Automating Access To The Perfect Cup Of Coffee

bean coffee

Blanchard’s Coffee Roasting Co. has been a wholesale coffee roasting merchant in Richmond, Virginia, for years, but has recently started to include direct-to-consumer sales. The operation found it was doing its best work when it was able to educate its customers, and the best way to accomplish that aim was to have a direct outlet to them. Customers love buying coffee straight from the source, and the company has been welcoming customers into its roasting facility to buy coffee.

The company’s director of sales and marketing, Stephen Robertson, told PYMNTS in an interview that the company has a “striking amount of walk-in customers” who buy coffee from the company directly. The roastery, however, is not open during the range of hours that consumers might be available to shop. It is open during regular working hours, and it’s not open on the weekends. Even with those limitations, the company still receives many visitors — but not only when they are available for business. Shoppers also try to stop by on the weekends outside of the roastery’s hours.

The company wondered how to reach those customers without drastically changing its labor model or having to come into work on Saturdays. As a solution, the idea of a vending machine kept popping up — and the company ran with the concept. Today, Blanchard’s Coffee Roasting Co. has a custom vending machine at its front door. But it’s not exactly like a traditional device selling chips or soda: The machine doesn’t accept cash. To make a purchase, consumers can come up to the device, swipe their cards (or tap with Apple Pay or Google Pay), and select their choice. The machine then doses out the product.

Automated Retail Innovation

The vending machine comes with one additional innovation beyond cashless (and contactless) payments. “It’s a temperature-controlled machine,” Robertson said. He noted the feature serves the company well in multiple seasons. In the summer, for instance, the climate is humid, so the air-conditioning helps. (The machine also has a dehumidifier installed.) Outside of that innovation, Robertson says it’s no different than any other vending machine from which a consumer would buy snacks.

To decide what to stock in the machine, the company dug into its existing data to determine the most popular items, so it had a good idea of the heavy-hitting varieties. For the most part, Robertson said, it’s a good selection of what’s new, what’s exciting and old favorites. And, from time to time, the company may toss in some exciting gear or merchandise if it works in the machine.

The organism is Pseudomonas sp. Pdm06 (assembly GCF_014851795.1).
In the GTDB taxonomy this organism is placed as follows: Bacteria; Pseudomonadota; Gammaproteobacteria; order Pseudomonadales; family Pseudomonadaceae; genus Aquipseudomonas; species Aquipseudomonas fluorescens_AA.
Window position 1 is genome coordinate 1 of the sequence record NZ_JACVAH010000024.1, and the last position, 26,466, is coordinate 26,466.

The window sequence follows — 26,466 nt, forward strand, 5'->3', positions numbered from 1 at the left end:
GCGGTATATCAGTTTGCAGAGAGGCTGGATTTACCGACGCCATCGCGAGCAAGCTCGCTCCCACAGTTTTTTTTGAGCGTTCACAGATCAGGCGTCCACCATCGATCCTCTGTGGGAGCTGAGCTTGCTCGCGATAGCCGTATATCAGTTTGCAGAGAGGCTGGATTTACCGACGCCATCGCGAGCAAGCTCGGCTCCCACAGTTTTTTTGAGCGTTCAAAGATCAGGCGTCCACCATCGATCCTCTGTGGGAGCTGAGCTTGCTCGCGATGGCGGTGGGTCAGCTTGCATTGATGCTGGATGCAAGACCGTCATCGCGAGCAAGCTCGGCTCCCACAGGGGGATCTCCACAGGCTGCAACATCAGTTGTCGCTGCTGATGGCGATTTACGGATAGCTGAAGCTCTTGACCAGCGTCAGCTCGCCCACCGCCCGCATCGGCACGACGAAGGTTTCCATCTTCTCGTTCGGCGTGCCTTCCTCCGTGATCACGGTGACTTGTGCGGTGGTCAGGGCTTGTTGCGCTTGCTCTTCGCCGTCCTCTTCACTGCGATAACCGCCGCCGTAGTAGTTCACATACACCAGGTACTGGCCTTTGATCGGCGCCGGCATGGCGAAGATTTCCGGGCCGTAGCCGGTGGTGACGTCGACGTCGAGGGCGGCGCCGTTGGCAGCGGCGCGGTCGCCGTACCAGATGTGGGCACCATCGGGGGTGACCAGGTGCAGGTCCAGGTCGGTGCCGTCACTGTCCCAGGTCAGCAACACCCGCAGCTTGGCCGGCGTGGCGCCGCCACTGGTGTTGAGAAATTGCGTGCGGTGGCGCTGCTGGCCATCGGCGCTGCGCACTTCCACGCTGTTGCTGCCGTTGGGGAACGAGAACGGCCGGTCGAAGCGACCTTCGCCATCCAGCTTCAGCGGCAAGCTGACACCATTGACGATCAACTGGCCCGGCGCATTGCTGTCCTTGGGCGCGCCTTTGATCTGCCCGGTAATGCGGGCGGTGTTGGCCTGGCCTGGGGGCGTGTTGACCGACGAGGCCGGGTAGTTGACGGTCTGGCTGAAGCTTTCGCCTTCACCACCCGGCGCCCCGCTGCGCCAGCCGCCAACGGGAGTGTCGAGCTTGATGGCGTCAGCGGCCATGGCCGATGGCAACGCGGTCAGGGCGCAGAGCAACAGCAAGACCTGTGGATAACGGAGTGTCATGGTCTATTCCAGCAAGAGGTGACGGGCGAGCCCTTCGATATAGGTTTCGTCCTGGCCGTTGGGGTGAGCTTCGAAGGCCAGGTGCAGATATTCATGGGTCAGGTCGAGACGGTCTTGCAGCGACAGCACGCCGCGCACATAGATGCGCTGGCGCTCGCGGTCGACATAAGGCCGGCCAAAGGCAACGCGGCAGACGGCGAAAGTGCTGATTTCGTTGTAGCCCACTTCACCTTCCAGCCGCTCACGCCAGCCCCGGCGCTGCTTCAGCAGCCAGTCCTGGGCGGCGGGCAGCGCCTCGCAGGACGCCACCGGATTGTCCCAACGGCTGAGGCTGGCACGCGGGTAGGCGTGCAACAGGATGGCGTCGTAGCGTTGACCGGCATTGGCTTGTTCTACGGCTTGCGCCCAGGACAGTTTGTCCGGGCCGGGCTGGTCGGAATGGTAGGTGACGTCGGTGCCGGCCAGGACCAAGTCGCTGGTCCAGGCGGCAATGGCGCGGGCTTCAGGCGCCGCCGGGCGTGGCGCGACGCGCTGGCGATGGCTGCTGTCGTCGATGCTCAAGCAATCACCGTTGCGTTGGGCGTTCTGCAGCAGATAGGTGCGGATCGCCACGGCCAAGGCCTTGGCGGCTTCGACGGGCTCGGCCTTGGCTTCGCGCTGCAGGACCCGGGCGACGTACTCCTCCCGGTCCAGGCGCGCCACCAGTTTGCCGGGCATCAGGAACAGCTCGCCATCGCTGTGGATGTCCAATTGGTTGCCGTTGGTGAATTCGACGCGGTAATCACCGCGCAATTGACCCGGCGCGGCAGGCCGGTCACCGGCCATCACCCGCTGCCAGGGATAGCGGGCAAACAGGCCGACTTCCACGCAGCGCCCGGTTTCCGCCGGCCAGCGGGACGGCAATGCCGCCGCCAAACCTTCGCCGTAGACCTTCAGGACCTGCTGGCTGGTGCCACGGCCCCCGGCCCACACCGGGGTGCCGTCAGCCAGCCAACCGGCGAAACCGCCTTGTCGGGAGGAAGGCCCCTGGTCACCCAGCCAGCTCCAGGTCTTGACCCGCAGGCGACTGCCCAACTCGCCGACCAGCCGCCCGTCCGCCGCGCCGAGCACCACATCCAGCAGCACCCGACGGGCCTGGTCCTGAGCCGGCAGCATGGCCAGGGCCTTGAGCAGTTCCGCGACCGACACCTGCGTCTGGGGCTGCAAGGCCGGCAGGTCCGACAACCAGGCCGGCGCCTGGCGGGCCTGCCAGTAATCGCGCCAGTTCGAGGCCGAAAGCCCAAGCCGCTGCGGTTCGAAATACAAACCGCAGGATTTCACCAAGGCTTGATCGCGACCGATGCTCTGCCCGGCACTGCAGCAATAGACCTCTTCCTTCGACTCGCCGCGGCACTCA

In addition to coffee and merchandise, the company also carries a V60 filter made by Hario in the machine. Robertson says it’s one of the most popular pour-over setups, and “it’s a filter you can’t easily get at most grocery stores,” so it made sense to have that product in the machine. The company promoted the device through a push with the news media to get the word out about the concept. Other customers discovered the option by merely visiting the roastery. Consumers can also come across the machine in other ways.

Since the company installed the device in recent months, Robertson says the products in it will sell out pretty much every weekend. He notes that the sales are consistent and, without coming back on Sunday afternoon to restock, it’s pretty much maxing out its sales every weekend.

Beyond coffee, retailers are selling all sorts of products through automated retail. Alpaca Market, for instance, has a network of vending machines and smart fridges in Austin, Texas, for healthy, on-the-go fare. The company offers a digital touchscreen on its vending machines that lets consumers browse its menu, peruse nutritional facts and ingredients and see pictures of the food. When they are ready to check out, diners can pay through the vending machine with credit cards, debit cards, Android Pay and Apple Pay.

Automated retail like vending machines are practical and convenient for on-the-go consumers, and they also spice up the regular coffee run. Blanchard’s set up a dedicated Instagram account for its machine — @Blanchards247 — so consumers could engage with the concept on social media as well. Robertson says that the hope, the dream is that “Saturday night at midnight there’s people snapping selfies” with the vending machine and sharing their coffee selection for the next morning.



The How We Shop Report, a PYMNTS collaboration with PayPal, aims to understand how consumers of all ages and incomes are shifting to shopping and paying online in the midst of the COVID-19 pandemic. Our research builds on a series of studies conducted since March, surveying more than 16,000 consumers on how their shopping habits and payments preferences are changing as the crisis continues. This report focuses on our latest survey of 2,163 respondents and examines how their increased appetite for online commerce and digital touchless methods, such as QR codes, contactless cards and digital wallets, is poised to shape the post-pandemic economy.